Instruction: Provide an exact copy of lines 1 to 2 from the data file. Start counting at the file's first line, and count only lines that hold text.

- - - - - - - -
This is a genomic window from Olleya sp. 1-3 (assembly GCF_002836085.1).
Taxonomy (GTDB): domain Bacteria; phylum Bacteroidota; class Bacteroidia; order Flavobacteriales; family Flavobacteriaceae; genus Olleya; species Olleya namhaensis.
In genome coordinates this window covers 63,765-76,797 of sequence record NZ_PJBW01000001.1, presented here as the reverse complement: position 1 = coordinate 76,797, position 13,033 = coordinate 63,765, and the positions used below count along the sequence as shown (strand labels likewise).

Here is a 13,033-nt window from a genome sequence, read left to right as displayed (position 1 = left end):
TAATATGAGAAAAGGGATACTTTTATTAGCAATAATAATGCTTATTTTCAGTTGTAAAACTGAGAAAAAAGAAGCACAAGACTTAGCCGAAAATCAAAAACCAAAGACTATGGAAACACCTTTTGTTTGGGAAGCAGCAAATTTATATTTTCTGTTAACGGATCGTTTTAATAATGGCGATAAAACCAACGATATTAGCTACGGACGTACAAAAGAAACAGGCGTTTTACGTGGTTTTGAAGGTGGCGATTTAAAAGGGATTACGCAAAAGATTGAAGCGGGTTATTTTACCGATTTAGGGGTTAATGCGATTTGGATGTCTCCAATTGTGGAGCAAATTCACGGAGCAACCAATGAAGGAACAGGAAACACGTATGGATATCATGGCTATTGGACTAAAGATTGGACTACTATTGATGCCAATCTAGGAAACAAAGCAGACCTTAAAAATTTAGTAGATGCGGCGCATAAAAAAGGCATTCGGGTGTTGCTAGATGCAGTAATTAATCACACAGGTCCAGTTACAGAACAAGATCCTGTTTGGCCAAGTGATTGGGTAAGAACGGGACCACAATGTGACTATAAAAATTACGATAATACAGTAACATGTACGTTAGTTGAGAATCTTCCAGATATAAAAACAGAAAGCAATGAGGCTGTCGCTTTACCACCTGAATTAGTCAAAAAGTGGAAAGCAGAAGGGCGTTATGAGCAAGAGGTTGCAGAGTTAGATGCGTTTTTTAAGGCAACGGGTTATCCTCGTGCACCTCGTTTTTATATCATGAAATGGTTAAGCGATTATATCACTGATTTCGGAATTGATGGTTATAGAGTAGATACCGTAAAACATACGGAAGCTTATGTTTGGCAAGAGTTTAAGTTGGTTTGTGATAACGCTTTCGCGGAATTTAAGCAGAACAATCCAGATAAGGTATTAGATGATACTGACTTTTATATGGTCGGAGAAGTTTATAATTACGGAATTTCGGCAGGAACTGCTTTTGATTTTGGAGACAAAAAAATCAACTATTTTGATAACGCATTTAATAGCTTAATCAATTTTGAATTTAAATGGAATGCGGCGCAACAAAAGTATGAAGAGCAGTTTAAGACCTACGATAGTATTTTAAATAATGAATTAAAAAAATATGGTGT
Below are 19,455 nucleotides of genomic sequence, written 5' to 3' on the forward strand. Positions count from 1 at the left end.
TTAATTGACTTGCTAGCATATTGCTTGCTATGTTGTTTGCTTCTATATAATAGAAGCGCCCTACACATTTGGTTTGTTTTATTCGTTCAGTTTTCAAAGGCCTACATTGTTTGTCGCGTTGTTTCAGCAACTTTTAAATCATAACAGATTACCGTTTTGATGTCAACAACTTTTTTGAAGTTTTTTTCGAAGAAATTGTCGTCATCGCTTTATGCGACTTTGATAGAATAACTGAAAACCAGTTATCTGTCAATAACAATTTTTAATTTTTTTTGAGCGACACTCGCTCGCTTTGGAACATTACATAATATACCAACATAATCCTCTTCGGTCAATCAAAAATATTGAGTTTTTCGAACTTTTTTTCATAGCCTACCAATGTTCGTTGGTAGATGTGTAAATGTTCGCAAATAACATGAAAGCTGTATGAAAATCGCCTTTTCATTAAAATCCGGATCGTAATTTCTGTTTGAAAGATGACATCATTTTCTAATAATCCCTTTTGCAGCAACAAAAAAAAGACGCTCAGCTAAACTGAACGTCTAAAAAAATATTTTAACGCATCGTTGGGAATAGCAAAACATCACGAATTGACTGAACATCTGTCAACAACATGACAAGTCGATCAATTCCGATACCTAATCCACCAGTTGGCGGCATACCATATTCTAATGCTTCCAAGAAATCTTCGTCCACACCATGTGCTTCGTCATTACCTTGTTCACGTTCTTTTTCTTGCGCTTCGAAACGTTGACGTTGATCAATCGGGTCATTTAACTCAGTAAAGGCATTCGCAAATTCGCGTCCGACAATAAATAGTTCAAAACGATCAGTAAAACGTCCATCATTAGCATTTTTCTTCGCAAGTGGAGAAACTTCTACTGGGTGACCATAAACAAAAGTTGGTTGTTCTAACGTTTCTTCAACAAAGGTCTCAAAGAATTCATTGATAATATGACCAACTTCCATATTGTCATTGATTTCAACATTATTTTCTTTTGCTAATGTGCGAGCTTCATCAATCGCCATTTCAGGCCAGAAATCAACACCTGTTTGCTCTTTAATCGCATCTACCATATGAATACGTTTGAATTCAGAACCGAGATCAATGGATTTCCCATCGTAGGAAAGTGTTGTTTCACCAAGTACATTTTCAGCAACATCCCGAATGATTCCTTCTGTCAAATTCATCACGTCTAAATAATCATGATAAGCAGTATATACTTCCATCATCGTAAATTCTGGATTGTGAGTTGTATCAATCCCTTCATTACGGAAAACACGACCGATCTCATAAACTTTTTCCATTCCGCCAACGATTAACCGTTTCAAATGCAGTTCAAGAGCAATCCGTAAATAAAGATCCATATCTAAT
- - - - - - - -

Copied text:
This is a genomic window from Olleya sp. 1-3 (assembly GCF_002836085.1).
Taxonomy (GTDB): domain Bacteria; phylum Bacteroidota; class Bacteroidia; order Flavobacteriales; family Flavobacteriaceae; genus Olleya; species Olleya namhaensis.